- The chaotic scenes at Hamid Karzai International Airport captured by news crews and cellphones convey a terror and desperate rush to escape the country.
- "If you don't have a visa or passport, which the majority of Afghans don't, you're not going," an analyst stuck in the country told CNBC.
- A Taliban spokesman said the fighters intended to negotiate a "peaceful surrender" of the city.
Thousands of Afghans have amassed on the tarmac at Kabul's international airport in the hours after the Taliban captured the capital.
The chaotic scenes Monday at Hamid Karzai International Airport captured by news crews and cellphones convey a terror and desperate rush to escape the country, which is now overrun by Taliban militants in the lead-up to the complete departure of U.S. forces.
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One video shows a U.S. military aircraft attempting to take off as Afghans run alongside and even cling to the outside of the plane as it gains speed.
Another video shared on Twitter appears to shows large crowds of people, including children, moving toward passenger aircraft on the tarmac.
Reuters reported that five people died in the mayhem on Monday, citing witnesses. CNBC could not independently verify the reporting.
"No one can really leave," Kamal Alam, a nonresident senior fellow at the Atlantic Council and senior adviser to the Massoud Foundation, told CNBC in a phone interview. Alam was stuck in Afghanistan, his flight out of the country canceled. "If you don't have a visa or passport, which the majority of Afghans don't, you're not going."
Afghan President Ashraf Ghani fled the country on Sunday evening, reportedly to Tashkent, Uzbekistan, as the Taliban entered the presidential palace and declared the war "over." Ghani said he fled to prevent "a flood of bloodshed."
"The Taliban have won with the judgment of their swords and guns, and are now responsible for the honor, property and self-preservation of their countrymen," Ghani said.
The rapid departure of high-ranking Afghan officials — along with substantial amounts of cash — in recent days is what initially prompted the rush to leave and a flood of anger at the Afghan government, Alam said. He was at Hamid Karzai International Airport a few days ago.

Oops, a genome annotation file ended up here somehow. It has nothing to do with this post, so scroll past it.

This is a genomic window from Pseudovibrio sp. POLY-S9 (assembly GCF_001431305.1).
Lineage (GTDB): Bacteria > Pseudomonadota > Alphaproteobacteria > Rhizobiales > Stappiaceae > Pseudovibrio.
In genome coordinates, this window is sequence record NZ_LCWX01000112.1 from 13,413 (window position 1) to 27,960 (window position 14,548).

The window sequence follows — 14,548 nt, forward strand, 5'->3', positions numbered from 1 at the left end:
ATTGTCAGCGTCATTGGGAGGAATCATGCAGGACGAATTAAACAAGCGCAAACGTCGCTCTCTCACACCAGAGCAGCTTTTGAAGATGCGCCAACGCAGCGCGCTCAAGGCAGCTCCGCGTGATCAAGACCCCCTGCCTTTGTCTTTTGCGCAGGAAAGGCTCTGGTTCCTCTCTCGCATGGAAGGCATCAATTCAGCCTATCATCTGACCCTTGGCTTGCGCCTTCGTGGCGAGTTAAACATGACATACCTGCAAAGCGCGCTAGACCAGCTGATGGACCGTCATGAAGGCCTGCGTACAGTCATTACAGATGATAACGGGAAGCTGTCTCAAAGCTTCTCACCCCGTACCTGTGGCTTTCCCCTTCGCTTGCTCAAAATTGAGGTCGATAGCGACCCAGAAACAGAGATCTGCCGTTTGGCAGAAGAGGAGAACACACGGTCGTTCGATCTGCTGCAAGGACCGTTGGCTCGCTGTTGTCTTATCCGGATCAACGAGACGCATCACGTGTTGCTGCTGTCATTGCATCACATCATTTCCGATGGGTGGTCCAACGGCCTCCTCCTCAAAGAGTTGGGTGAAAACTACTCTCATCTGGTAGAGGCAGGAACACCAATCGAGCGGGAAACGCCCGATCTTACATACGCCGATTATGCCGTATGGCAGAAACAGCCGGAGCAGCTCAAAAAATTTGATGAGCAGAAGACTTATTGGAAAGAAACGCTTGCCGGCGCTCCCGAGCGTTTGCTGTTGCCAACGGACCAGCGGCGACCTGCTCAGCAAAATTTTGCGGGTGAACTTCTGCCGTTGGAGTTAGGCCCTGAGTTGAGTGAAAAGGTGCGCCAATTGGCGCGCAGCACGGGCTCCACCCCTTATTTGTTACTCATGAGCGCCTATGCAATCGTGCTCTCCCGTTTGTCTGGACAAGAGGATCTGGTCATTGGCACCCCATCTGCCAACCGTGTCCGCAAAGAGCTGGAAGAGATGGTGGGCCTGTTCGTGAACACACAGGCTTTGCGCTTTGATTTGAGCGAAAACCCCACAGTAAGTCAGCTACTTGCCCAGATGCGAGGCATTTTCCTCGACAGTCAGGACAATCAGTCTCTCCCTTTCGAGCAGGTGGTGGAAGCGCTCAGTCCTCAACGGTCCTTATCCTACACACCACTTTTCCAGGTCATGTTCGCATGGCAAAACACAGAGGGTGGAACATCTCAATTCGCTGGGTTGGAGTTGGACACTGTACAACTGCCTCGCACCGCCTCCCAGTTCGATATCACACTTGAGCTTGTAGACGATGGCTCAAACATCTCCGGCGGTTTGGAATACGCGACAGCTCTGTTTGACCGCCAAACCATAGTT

"All the VIPs were being allowed to fly out first, all their cash was being transported first ... whether on commercial airlines or private jets from [an] unnamed Gulf country," he said, not specifying the country due to the sensitive nature of the issue.
"So people were seeing this, there was a lot of resentment and anger from the airport security, and that is really where the rot started. That's when people started saying this government and this president is not worth defending, let's get out of here."
The panic is unfolding as an expanded force of about 6,000 U.S. troops return to the country to evacuate Western diplomats. The forces were tasked, according to the State Department, with the "very narrowly focused mission" of evacuating embassy staff in Kabul. As of late Sunday, the U.S. Embassy was effectively moved into the airport.
"We can confirm that the safe evacuation of all Embassy personnel is now complete," State Department spokesperson Ned Price said in a statement Monday. "All Embassy personnel are located on the premises of Hamid Karzai International Airport, whose perimeter is secured by the U.S. Military."
Before Sunday, Kabul was the last major city to have been spared takeover by the militants.
A Taliban spokesperson said the fighters intended to negotiate a "peaceful surrender" of the city.
Since President Joe Biden's April decision to withdraw U.S. troops from Afghanistan before Sept. 11, the Taliban have made stunning battlefield advances with now the entirety of the nation of 38 million people under their control.
The rapid disintegration of Afghan security forces and the country's government have shocked the world and led many to question how a collapse could happen so quickly after two decades of American nation-building and training efforts.